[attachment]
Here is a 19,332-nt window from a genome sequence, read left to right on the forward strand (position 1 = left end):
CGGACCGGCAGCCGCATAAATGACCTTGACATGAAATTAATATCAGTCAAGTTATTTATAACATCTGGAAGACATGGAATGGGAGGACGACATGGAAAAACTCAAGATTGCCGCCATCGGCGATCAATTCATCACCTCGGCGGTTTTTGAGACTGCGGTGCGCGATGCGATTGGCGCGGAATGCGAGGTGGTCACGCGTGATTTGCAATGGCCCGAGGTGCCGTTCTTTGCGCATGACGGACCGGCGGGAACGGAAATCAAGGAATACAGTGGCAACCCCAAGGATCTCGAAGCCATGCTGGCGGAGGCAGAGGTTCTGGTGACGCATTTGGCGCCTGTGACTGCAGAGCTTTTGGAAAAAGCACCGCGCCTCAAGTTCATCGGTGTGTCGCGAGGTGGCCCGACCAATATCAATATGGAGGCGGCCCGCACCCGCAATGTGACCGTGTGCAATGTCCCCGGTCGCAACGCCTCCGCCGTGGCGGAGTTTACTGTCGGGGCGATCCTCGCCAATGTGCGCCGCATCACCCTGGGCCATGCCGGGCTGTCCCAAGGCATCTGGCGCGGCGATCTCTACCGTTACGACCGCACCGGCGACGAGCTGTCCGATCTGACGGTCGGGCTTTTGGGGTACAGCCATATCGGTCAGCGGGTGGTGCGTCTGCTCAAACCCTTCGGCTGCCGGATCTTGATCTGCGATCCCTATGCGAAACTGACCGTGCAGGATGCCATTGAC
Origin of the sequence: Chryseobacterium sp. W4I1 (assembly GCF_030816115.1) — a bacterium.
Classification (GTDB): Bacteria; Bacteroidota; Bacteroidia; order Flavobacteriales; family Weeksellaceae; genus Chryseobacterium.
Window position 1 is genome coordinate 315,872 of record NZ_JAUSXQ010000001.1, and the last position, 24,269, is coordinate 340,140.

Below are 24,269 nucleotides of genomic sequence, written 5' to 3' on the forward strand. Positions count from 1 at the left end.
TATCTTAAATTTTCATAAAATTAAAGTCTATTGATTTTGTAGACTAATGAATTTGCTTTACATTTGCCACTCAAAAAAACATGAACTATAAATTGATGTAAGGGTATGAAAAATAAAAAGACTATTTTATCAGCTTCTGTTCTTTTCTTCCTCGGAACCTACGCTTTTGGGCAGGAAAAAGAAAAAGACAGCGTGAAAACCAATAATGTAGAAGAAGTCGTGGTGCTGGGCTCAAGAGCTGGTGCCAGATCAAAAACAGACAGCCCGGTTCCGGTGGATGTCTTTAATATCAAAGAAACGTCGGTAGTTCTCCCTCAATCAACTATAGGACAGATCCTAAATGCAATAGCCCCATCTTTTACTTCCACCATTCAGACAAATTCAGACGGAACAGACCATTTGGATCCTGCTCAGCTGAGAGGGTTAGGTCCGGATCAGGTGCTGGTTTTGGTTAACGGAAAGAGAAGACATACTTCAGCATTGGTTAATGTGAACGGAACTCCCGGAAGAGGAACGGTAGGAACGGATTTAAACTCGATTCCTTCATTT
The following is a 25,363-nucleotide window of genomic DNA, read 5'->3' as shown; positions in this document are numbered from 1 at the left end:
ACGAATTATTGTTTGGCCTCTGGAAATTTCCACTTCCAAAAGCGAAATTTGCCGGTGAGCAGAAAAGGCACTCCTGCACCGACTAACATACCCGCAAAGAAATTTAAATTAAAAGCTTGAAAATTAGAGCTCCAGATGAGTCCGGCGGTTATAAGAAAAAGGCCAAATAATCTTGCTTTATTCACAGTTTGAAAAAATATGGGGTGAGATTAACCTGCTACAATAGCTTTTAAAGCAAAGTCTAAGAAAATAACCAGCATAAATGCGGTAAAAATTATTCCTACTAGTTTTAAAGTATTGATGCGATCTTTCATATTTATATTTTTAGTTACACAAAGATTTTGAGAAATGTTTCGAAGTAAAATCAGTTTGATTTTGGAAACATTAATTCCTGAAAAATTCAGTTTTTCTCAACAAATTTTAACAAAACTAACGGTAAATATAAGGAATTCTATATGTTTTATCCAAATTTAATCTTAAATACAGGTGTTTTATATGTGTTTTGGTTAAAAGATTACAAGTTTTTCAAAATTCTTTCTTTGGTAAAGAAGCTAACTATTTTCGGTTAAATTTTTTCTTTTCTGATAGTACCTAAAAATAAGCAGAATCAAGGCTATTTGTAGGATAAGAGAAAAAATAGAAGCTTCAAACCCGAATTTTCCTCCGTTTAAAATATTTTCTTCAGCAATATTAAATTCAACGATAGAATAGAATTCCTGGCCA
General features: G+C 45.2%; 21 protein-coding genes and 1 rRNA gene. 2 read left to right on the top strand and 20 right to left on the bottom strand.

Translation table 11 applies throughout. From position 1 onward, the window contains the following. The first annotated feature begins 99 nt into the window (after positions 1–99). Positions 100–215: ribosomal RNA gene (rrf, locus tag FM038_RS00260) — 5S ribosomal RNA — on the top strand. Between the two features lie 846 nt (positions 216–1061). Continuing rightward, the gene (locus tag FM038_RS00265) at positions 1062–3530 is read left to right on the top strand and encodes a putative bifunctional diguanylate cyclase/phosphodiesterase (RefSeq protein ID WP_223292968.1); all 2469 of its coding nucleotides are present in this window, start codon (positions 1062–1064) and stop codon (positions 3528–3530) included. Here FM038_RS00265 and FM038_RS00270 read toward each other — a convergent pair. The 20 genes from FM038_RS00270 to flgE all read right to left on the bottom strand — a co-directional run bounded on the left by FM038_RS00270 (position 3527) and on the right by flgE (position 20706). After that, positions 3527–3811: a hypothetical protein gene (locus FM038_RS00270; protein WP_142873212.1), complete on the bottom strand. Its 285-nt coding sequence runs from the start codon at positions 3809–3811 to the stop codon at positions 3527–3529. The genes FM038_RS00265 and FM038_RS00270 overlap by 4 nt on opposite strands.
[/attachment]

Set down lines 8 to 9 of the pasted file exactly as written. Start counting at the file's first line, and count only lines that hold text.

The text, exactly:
The following is a 25,363-nucleotide window of genomic DNA, read 5'->3' as shown; positions in this document are numbered from 1 at the left end:
ACGAATTATTGTTTGGCCTCTGGAAATTTCCACTTCCAAAAGCGAAATTTGCCGGTGAGCAGAAAAGGCACTCCTGCACCGACTAACATACCCGCAAAGAAATTTAAATTAAAAGCTTGAAAATTAGAGCTCCAGATGAGTCCGGCGGTTATAAGAAAAAGGCCAAATAATCTTGCTTTATTCACAGTTTGAAAAAATATGGGGTGAGATTAACCTGCTACAATAGCTTTTAAAGCAAAGTCTAAGAAAATAACCAGCATAAATGCGGTAAAAATTATTCCTACTAGTTTTAAAGTATTGATGCGATCTTTCATATTTATATTTTTAGTTACACAAAGATTTTGAGAAATGTTTCGAAGTAAAATCAGTTTGATTTTGGAAACATTAATTCCTGAAAAATTCAGTTTTTCTCAACAAATTTTAACAAAACTAACGGTAAATATAAGGAATTCTATATGTTTTATCCAAATTTAATCTTAAATACAGGTGTTTTATATGTGTTTTGGTTAAAAGATTACAAGTTTTTCAAAATTCTTTCTTTGGTAAAGAAGCTAACTATTTTCGGTTAAATTTTTTCTTTTCTGATAGTACCTAAAAATAAGCAGAATCAAGGCTATTTGTAGGATAAGAGAAAAAATAGAAGCTTCAAACCCGAATTTTCCTCCGTTTAAAATATTTTCTTCAGCAATATTAAATTCAACGATAGAATAGAATTCCTGGCCA